Characterization and specific activities of digestive enzymes
Digestive enzyme assays used in the experiment
α-Amylase (EC 188.8.131.52)
Areekijseree et al. (2004)
Lipase (EC 184.108.40.206)
Winkler and Stuckmann (1979)
Areekijseree et al. (2004)
Trypsin (EC 220.127.116.11)
Rungruangsak-Torrissen et al. (2006)
Chymotrypsin (EC 18.104.22.168)
Rungruangsak-Torrissen et al. (2006)
Growth parameters, body compositions, and digestive enzyme-specific activities of adult male and female guppies
Body weight (g), n = 70
0.35 ± 0.01
0.89 ± 0.02
Total length (cm), n = 70
3.40 ± 0.02
4.27 ± 0.03
Condition factor (g/cm3), n = 70
0.89 ± 0.02
1.13 ± 0.01
Digestive index, n = 70
1. Gastrointestinal weight (g)
0.030 ± 0.01
0.067 ± 0.007
2. Digestosomatic index (%)
9.02 ± 0.60
8.99 ± 0.65
Body composition (%), n = 10
76.82 ± 0.32
75.14 ± 0.19
2.69 ± 0.09
3.16 ± 0.08
13.76 ± 0.59
11.47 ± 0.54
3.42 ± 0.08
3.69 ± 0.19
Digestive enzymes, n = 10
1. Amylase (A)a
1.1 Acidic amylase (pH 2, 50°C)
16.26 ± 0.58
39.51 ± 1.25
1.2 Neutral amylase (pH 7, 55°C)
17.40 ± 1.17
36.86 ± 1.33
1.3 Alkaline amylase (pH 11, 50°C)
16.39 ± 0.74
37.95 ± 0.95
2. Neutral lipase (pH 7, 35°C)a
1.04 ± 0.09
0.42 ± 0.02
3. Total proteasesb
3.1 Acidic protease (pH 2, 55°C)
111.69 ± 7.68
244.07 ± 7.23
3.2 Alkaline protease (pH 9, 45°C)
74.70 ± 7.11
231.91 ± 18.94
4. Trypsin (T) (pH 8, 50°C)a
0.61 ± 0.03
2.06 ± 0.19
5. Chymotrypsin (C) (pH 9, 50°C)a
0.20 ± 0.01
0.38 ± 0.01
6. T/C ratio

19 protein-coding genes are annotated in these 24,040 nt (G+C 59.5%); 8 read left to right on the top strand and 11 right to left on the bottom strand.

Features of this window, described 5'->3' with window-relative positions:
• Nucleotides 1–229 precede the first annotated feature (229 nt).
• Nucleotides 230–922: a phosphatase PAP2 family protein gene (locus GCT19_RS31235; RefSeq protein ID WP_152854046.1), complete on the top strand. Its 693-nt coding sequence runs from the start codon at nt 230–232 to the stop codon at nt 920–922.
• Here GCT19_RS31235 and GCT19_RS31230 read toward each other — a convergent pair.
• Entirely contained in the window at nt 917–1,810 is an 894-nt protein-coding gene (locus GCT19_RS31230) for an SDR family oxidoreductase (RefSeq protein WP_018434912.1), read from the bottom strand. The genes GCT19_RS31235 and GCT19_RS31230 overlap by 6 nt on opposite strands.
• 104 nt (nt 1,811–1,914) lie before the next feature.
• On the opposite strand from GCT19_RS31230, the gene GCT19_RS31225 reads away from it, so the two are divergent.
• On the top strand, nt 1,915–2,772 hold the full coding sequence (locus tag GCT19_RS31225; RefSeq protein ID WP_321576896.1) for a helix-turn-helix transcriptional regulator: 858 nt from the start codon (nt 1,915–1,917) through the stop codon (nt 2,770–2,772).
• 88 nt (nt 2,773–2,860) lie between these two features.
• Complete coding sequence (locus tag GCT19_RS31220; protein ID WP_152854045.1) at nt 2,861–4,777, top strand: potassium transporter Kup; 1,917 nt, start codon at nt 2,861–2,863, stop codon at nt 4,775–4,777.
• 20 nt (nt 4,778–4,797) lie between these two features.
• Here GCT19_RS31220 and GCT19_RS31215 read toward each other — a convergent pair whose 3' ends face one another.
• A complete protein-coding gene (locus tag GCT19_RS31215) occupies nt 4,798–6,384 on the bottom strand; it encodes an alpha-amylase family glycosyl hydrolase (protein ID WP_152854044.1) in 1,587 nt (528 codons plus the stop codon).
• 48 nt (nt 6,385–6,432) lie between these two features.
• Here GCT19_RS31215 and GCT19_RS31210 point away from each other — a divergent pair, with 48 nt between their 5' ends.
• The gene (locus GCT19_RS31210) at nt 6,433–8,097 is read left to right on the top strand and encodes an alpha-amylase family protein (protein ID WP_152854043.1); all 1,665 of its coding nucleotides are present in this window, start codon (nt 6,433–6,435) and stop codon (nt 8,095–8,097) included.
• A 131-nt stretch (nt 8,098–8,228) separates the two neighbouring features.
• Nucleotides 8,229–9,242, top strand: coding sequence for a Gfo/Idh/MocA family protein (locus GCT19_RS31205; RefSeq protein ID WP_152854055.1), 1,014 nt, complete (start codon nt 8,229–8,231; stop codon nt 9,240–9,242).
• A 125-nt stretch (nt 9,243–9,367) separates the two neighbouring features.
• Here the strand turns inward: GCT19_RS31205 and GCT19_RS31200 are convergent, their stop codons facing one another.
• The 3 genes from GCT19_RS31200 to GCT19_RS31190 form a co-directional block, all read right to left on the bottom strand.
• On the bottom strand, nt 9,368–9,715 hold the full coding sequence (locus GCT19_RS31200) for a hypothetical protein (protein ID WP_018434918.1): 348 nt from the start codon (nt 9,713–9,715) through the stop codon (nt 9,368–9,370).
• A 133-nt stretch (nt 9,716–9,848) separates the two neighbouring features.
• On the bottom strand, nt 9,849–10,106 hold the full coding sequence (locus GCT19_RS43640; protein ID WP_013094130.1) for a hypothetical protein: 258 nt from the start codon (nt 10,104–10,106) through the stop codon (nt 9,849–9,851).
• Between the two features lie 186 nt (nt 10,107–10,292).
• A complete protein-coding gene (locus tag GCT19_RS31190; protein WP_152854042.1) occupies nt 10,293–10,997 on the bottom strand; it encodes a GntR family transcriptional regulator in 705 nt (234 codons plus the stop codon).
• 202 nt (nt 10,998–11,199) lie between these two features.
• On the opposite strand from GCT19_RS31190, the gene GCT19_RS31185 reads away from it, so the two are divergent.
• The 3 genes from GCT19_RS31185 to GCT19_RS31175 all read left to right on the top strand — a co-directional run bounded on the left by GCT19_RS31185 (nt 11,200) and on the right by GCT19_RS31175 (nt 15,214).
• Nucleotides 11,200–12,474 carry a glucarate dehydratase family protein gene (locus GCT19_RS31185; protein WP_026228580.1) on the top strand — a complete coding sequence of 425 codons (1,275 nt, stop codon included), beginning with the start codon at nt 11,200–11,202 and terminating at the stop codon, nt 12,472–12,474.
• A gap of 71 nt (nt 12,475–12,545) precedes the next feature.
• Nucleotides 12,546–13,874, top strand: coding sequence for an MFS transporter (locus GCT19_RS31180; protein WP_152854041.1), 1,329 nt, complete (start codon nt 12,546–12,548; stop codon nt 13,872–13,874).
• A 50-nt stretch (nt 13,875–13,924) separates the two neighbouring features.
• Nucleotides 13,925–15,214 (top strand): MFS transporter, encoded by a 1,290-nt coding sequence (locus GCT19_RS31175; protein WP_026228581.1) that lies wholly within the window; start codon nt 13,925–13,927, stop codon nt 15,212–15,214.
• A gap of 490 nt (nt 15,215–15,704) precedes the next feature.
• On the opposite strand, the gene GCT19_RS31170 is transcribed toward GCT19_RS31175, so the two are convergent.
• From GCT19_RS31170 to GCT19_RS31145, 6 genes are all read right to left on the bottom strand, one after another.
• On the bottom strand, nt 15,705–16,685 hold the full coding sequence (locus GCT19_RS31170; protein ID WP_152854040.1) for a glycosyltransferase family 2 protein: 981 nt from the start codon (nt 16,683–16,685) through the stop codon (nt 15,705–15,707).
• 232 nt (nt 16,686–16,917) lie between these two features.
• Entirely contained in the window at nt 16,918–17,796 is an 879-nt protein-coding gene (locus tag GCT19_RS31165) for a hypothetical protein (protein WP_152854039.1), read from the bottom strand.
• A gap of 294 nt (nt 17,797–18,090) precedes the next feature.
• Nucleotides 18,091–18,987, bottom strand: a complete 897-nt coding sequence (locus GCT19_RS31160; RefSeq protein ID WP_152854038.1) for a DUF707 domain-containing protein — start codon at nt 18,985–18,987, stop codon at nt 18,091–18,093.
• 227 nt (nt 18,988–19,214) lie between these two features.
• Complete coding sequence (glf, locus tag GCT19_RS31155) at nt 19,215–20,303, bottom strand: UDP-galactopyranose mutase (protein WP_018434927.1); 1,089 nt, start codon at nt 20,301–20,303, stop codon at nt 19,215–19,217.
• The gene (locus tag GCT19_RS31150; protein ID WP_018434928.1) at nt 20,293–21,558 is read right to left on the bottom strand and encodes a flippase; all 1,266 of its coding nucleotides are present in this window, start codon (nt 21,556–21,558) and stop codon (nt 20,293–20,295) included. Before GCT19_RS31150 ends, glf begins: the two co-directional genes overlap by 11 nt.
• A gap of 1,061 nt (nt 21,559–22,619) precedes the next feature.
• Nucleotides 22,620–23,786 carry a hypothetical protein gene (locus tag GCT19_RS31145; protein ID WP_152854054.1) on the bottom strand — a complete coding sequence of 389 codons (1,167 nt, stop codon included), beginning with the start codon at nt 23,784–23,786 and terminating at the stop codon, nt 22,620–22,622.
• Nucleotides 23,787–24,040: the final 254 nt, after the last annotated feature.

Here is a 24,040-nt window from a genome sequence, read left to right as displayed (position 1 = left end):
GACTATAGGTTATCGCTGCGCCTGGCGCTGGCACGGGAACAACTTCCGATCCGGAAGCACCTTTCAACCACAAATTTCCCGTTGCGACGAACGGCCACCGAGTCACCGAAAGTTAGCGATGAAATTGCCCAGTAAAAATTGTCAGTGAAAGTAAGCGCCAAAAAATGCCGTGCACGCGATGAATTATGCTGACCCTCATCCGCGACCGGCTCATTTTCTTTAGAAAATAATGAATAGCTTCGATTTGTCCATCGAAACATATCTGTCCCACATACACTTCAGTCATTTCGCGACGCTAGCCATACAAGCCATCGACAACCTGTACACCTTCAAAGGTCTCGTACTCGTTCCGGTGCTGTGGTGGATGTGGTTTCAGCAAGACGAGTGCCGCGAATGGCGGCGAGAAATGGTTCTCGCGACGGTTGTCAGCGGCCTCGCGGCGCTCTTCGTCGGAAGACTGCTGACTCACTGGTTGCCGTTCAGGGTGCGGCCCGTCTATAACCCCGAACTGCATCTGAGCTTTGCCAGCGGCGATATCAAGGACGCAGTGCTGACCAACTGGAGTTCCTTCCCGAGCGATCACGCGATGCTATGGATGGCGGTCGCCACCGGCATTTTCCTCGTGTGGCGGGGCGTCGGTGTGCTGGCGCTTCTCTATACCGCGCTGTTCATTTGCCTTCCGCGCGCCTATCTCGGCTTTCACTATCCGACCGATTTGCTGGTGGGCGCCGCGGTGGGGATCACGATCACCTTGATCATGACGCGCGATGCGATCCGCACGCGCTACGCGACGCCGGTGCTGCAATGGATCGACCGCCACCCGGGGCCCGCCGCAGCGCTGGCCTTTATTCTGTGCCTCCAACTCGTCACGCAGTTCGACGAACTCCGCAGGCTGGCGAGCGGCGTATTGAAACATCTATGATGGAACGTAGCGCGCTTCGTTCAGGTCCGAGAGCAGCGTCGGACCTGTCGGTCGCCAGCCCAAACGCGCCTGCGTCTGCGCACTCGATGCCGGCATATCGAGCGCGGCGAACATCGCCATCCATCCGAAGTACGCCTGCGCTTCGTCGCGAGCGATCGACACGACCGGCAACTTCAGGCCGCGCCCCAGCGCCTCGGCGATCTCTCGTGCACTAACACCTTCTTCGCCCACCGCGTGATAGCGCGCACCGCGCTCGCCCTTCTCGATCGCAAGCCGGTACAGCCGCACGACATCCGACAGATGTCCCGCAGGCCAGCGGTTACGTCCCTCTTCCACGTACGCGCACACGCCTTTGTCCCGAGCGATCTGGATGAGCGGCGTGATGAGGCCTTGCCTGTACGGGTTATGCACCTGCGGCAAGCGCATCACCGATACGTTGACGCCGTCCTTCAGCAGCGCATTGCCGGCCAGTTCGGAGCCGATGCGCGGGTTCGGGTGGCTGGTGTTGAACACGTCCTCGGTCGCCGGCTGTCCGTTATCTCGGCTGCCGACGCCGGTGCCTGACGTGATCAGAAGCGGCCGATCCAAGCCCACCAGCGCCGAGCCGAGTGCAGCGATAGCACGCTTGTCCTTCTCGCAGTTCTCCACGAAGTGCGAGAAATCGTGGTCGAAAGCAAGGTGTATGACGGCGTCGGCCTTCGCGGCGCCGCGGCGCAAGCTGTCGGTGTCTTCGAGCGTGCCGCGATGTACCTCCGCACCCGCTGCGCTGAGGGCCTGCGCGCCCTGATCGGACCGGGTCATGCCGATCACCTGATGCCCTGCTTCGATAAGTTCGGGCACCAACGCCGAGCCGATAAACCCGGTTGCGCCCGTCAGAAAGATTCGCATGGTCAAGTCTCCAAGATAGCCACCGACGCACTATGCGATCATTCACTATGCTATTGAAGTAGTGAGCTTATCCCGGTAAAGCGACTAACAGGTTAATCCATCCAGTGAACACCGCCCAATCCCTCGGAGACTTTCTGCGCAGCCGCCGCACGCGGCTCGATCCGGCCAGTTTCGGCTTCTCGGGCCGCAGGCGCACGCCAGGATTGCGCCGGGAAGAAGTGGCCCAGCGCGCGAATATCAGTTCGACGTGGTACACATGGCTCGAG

3.07 ± 0.05
5.39 ± 0.44
7. A/T ratio
30.29 ± 2.35
22.88 ± 0.26
Determination of body compositions
Moisture and ash were respectively determined using an automatic moisture analyzer balance (MA 30; Sartorius, Göttingen, Germany) and a muffle furnace (ELF 11/14; Carbolite Limited, Hope Valley, UK), according to AOAC (2005). Protein concentrations were determined using TRIzol® reagent (Invitrogen, Carlsbad, CA, USA), as described in Rungruangsak-Torrissen (2007). The extinction coefficient for calculating protein concentrations was E 280 = 2.1 mg/ml. Lipid contents were extracted using ethyl acetate, as described by Supannapong et al. (2008). All values were expressed on a wet weight basis.
Statistical analysis and calculations
The experiment was performed with a completely randomized design. Seventy fish of each sex (n = 70) were divided into three pooled samples (n = 3 from 60 fish) to characterize digestive enzymes, and ten fish (n = 10) were used to study body compositions and specific activities of digestive enzymes. All data are expressed as the mean ± standard error of the mean. Significant differences between sexes were compared using an independent-sample t test. A condition factor (CF, g/cm3) and digestosomatic index (DSI, %) were calculated from the respective equations, 100 × (live BW/TL3) and 100 × (digestive tract weight/BW), as described by Thongprajukaew et al. (2011).
Effects of sex on growth indicators and body compositions